An example of this is a survey that went out last week asking for input on what to do with the current School of Medicine and Health Sciences building as a new $124 million facility is currently under construction.


“There has to be a lot of thought put into why you keep it or why you don't keep it,” Zitzow said. “Involvement with the campus is important. That invite is being made so we can hear the concerns from the campus community, so we understand the situation before we do anything at all.”


Merrifield Hall, built in 1929 and designed by famed Grand Forks architect Joseph Bell DeRemer, stands out on UND’s campus as a stately collegiate Gothic giant, with its large broad face and towering entryways.

“The lines, the general flow of the design, is really beautiful,” O’Leary said.

In fact, UND has more collegiate Gothic style buildings on campus than any other institution in the country, except for Princeton University, O’Leary said. The style is characterized by pointed arches, buttresses, recessed entrances and decorative finials atop the structure.

Zitzow said it has seen very little renovation because of the thoroughness of the original design.

Old President’s House

The old President’s House was also designed by DeRemer in Colonial Revival style, with tall white pillars and intricate wooden details on the roof and deck.


O’Leary said when it was built in 1903, the house was the first in Grand Forks to be built already wired for electricity. The three-story home also stood about a block away from campus, giving it a striking presence on the prairie.

University presidents lived in the house, which had a ballroom inside, for several decades before it eventually housed the Alumni Association.

After sitting vacant for a time, the building fell into disrepair. It was considered for demolition in the 1970s, but O’Leary said alumni stepped up and “put their money where their mouth was.”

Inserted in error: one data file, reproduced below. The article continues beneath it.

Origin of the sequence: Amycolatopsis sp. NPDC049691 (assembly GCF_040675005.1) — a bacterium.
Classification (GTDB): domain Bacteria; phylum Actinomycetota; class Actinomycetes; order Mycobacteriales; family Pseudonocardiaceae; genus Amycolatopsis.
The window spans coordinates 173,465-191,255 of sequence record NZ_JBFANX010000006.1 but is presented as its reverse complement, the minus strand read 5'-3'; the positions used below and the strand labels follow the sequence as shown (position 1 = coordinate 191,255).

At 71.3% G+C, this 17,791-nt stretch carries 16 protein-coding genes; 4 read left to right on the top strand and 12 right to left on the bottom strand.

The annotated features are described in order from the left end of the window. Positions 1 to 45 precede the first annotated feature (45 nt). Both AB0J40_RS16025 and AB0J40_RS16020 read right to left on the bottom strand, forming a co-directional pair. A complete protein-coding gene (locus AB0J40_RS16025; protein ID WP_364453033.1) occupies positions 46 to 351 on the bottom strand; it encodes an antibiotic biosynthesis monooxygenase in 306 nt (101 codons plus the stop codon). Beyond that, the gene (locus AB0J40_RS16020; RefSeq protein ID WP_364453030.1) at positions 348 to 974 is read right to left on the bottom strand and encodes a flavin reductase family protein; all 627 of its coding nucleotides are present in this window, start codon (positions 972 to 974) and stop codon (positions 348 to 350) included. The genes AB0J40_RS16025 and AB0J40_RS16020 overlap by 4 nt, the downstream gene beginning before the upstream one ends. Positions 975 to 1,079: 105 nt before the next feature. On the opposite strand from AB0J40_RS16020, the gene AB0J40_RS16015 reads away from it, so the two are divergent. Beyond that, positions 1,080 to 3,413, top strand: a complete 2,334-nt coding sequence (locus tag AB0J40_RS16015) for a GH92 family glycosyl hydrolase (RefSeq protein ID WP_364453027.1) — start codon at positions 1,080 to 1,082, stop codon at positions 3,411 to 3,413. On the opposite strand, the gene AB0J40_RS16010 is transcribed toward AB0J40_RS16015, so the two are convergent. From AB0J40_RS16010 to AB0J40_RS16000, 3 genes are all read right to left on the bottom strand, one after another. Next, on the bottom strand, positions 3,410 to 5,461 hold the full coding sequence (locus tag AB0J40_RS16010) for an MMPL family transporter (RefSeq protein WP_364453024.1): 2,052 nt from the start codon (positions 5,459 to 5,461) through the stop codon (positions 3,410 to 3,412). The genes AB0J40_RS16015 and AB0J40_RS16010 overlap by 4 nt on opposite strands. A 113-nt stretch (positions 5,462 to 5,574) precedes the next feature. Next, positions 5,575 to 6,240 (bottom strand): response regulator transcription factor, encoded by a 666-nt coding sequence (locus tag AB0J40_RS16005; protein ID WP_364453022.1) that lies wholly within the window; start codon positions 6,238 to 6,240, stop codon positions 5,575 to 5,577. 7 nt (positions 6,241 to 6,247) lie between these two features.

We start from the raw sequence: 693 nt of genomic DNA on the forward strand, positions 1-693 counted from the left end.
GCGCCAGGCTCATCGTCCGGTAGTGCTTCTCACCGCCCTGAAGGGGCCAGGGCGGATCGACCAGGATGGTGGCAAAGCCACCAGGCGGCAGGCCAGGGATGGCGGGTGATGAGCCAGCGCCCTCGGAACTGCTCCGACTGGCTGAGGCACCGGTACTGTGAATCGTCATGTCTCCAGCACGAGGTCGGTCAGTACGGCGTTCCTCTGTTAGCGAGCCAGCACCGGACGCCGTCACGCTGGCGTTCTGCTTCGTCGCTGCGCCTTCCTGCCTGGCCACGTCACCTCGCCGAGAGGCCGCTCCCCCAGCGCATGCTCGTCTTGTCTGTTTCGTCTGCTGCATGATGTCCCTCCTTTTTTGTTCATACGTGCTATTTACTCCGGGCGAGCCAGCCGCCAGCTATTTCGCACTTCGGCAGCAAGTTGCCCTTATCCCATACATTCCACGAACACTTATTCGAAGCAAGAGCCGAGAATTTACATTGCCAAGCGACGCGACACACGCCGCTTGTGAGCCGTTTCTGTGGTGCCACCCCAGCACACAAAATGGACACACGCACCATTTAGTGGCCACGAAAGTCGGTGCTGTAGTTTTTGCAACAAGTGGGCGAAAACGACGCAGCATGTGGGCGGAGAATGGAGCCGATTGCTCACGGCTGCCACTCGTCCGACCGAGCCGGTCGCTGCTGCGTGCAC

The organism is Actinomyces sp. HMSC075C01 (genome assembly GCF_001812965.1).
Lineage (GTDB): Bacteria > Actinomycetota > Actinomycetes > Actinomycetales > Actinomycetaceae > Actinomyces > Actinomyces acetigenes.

The house was refurbished on both the outside and inside and a statewide effort to reclaim pieces of the original furniture from the home were successful.

The structure was home to the Alumni Association for years, but now it sits in limbo with no real set purpose other than for special events and receptions, as the campus continues to expand around it.

“The people that go in there, I think feel the same feeling about pride in the building,” Zitzow said. “There really hasn’t been any damages inside. It’s pretty much stayed the way we put it back together. A lot of the components had to be ordered from all around the world to restore it back to the original condition.”

Greek houses

Several Greek houses are also included in the historical district. While the university doesn’t own them or have any responsibility to keep them maintained, they still stand on campus as interesting pieces of historical architecture.


The Alpha Phi sorority house on University Avenue was built in 1928 in a Tudor Revival style featuring an arched entry and high, conical roof. O’Leary said the brickwork on the house makes it unique and does not exist anywhere else on campus.

The Pi Beta Phi sorority house on Cambridge Street was also built in 1928 and is one of the few structures in the area featuring stucco. It also has an arched entryway and vaulted roof.


Babcock Hall is more historically significant because of what went on inside the building.

The Jacobethan building was also designed by DeRemer and was constructed in 1908. It served as the location for the first lignite research facility and was also where Margaret Kelley Cable developed her famed North Dakota pottery.

Zitzow said the structure has seen four additions throughout the 1900s and was renovated most recently in 1982, so an elevator could be installed.

“We have just completed working on a study to determine its integrity and it is in very good condition overall. Considering the age, the outside and inside are actually in pretty good condition,” he said. “Babcock Hall is here to stay and we’re proud of what we have.”